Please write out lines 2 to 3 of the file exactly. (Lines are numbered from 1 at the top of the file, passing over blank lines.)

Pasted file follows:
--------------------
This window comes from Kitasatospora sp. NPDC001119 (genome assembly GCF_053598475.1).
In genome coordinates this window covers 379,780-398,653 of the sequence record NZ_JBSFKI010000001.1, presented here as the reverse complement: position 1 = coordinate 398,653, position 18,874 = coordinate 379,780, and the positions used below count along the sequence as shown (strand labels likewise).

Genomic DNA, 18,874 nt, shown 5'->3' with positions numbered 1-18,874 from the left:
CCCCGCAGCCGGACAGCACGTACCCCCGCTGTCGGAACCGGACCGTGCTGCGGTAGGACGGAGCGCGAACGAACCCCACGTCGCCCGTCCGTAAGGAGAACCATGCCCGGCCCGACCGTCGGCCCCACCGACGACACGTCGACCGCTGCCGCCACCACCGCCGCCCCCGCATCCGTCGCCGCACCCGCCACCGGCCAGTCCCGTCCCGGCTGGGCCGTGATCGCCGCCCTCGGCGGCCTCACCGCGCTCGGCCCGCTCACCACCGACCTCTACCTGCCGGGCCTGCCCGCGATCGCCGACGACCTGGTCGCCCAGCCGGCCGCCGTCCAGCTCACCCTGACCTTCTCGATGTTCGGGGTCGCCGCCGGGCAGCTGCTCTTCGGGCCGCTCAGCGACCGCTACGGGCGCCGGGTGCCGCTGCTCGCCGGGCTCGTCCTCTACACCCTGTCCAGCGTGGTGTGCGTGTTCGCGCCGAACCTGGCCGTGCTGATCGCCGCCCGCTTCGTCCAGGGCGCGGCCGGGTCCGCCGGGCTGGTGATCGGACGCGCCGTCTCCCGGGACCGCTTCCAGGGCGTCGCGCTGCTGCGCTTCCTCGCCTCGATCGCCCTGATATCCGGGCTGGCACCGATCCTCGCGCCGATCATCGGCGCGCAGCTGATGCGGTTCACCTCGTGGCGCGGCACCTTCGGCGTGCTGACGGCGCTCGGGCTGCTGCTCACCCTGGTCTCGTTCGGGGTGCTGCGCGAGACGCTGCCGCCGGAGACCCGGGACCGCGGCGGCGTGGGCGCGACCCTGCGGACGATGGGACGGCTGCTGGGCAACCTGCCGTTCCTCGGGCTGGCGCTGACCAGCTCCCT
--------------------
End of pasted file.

In genome coordinates this window covers 379,780-398,653 of the sequence record NZ_JBSFKI010000001.1, presented here as the reverse complement: position 1 = coordinate 398,653, position 18,874 = coordinate 379,780, and the positions used below count along the sequence as shown (strand labels likewise).

Genomic DNA, 18,874 nt, shown 5'->3' with positions numbered 1-18,874 from the left: